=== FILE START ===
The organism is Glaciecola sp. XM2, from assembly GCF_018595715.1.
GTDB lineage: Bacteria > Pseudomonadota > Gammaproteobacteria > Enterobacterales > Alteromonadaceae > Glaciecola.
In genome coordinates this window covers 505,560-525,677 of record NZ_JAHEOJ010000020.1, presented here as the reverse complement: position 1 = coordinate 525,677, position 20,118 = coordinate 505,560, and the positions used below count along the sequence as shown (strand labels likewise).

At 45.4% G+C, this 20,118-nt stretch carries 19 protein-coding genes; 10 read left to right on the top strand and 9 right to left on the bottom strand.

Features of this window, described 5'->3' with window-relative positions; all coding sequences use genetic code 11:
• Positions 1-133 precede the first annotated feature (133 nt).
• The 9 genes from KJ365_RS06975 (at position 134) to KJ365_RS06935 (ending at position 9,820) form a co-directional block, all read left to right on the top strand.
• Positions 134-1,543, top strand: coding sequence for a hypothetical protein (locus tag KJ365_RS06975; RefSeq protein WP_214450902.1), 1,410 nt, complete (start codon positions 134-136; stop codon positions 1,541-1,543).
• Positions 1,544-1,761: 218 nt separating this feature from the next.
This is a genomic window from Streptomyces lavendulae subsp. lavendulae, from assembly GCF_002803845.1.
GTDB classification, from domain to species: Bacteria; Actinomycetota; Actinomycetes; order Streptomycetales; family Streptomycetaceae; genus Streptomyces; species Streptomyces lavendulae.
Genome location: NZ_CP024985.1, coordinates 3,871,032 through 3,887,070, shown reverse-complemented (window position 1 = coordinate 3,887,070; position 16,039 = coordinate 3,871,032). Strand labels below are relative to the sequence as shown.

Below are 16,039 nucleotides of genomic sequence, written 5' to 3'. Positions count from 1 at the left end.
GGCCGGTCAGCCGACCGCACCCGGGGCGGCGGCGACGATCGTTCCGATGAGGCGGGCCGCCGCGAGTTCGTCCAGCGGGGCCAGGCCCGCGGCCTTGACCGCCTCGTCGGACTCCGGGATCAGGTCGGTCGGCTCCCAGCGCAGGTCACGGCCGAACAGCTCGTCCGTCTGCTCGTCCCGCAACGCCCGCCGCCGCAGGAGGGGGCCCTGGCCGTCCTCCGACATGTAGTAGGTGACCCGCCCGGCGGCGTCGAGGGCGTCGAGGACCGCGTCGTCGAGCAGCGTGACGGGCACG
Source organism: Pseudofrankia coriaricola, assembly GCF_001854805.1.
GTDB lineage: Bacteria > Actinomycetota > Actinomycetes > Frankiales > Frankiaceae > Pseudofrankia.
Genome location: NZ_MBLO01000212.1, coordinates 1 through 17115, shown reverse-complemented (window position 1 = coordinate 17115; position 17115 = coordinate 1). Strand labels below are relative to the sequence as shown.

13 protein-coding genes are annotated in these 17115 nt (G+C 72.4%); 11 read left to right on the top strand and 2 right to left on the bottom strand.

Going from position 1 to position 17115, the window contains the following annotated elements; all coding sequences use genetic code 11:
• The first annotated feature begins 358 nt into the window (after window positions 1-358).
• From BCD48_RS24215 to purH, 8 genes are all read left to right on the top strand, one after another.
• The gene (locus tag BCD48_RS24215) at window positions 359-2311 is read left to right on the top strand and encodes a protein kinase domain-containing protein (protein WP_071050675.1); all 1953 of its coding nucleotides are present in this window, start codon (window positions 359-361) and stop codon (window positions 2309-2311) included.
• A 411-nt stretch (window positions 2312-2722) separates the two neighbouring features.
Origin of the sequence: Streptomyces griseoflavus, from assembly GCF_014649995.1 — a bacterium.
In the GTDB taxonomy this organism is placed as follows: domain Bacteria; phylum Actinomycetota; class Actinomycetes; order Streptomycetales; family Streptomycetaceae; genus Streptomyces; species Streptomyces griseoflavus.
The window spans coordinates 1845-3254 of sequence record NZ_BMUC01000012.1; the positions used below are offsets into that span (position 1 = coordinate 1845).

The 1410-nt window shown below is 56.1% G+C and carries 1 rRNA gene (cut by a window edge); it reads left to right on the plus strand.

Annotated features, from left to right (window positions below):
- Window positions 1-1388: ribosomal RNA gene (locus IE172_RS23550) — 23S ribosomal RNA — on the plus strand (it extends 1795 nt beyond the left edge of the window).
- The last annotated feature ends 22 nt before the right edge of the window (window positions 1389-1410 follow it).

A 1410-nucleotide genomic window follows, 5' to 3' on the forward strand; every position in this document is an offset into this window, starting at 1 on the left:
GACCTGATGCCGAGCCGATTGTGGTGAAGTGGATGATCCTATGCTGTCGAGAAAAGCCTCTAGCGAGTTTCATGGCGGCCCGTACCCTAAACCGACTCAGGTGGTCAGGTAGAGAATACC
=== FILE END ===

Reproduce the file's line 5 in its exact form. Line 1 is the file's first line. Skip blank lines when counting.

Features of this window, described 5'->3' with window-relative positions; all coding sequences use genetic code 11: